The lure of playing hockey is not just limited to younger generations, either. John Ganoe, 67, a non-profit executive, was a long-time hockey fan who was inspired to lace up the skates after overcoming cancer.

“I was very fortunate and I recovered and I just decided I always wanted to play hockey, why not?” Ganoe said. “I went to Kettler, I signed up for learn-to-skate, rented a pair of skates and off I went.”

He added: “Every time I go over the boards - old and slow and really not responsive enough as I would like to be on the ice certainly - but every time I go over the boards it's a win for me.”

Ganoe was playing in three leagues before the coronavirus pandemic. As one would expect, the time investment is massive, the cost substantial, the ice available at inconvenient hours. But it reflects the level of commitment and how much hockey means to players like Ganoe.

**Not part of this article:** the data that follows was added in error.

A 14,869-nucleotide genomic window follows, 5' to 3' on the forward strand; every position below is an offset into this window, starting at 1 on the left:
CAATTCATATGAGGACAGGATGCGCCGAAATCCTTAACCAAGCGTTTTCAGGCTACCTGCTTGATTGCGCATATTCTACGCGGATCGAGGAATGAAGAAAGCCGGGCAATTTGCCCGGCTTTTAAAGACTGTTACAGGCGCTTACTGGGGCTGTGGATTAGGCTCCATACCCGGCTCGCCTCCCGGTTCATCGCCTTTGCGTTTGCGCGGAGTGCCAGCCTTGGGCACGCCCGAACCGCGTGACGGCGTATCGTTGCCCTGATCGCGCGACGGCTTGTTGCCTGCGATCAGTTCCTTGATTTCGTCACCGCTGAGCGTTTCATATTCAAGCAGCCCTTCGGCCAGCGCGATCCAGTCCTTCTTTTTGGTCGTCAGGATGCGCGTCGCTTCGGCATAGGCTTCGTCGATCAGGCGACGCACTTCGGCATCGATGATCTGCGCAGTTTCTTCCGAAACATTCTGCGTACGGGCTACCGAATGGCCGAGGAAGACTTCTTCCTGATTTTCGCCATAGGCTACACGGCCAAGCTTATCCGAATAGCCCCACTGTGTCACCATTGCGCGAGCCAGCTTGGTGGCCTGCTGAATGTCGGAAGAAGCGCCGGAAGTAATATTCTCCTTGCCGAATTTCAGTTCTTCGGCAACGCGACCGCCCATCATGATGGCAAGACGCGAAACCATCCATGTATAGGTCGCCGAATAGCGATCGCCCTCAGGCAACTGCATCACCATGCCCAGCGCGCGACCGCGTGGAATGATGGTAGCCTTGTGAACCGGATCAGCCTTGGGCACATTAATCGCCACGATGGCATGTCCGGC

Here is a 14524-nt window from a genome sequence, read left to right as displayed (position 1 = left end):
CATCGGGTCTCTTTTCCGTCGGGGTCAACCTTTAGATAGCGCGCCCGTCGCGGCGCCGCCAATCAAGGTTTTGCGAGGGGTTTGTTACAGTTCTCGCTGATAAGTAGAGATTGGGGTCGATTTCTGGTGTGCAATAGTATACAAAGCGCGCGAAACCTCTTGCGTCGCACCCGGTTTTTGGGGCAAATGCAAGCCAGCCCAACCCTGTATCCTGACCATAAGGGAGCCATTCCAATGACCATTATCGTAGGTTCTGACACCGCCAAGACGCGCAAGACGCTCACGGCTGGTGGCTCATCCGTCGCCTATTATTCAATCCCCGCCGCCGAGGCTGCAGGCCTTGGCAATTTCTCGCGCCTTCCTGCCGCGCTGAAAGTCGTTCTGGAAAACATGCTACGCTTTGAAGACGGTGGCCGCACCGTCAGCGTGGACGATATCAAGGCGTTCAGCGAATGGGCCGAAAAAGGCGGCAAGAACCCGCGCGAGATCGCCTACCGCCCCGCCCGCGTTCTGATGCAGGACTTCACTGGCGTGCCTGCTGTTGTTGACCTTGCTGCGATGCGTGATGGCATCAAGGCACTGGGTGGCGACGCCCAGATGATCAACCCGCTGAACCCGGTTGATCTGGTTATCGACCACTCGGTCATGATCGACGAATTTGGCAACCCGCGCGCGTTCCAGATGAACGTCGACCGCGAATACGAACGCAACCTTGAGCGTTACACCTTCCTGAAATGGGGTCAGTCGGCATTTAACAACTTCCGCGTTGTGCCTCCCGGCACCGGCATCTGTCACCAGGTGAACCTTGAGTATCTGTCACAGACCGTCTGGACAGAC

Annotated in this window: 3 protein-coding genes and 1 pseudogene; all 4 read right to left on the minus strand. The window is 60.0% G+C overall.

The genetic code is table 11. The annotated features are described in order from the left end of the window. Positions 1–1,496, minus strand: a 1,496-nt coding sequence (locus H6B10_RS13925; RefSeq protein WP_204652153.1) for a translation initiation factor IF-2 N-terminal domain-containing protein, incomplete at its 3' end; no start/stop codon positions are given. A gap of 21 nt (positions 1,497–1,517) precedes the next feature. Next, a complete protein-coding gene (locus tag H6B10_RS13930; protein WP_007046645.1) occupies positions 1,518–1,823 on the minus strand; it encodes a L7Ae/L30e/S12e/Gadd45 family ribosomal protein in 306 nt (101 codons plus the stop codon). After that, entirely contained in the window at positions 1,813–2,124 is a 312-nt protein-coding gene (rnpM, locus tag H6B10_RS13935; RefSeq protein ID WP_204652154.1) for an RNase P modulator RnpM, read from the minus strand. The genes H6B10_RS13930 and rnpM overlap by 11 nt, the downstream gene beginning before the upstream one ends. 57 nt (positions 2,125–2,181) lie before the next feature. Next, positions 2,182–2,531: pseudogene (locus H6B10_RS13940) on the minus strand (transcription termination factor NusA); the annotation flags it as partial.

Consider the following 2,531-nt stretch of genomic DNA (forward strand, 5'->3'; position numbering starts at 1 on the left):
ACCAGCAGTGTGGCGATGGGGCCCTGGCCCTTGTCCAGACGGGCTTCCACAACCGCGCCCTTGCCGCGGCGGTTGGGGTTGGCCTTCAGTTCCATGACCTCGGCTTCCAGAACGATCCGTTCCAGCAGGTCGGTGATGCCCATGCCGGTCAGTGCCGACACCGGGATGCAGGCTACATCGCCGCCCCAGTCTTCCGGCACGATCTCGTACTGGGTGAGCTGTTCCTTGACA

“Adult league hockey is very often played, particularly in the winter, very late at night,” Ganoe said. “With the getting there, the changing, the playing, the getting home again, home at 1 in the morning, all jacked up from playing and up again at 6:30 to go to work, that's a bit of a challenge.”

Hockey is just not an easy game to play. But it also means those who do are passionate about the sport. Otherwise the effort needed would scare them away. 

But even with the hockey boom the Washington area has seen since Ovechkin ignited the Capitals’ fan base, playing hockey in the traditional sense is just not possible for everyone. It sometimes takes a little creativity.

As a scrum master, managing and organizing people is part of the job for Philip Karash, 34. When he moved from Connecticut to Washington, he quickly became a fan of the Capitals and was interested in playing. He found that a local social sports league offered floor hockey - played on foot - but needed help running it. He soon took it over and has been playing and managing the league ever since.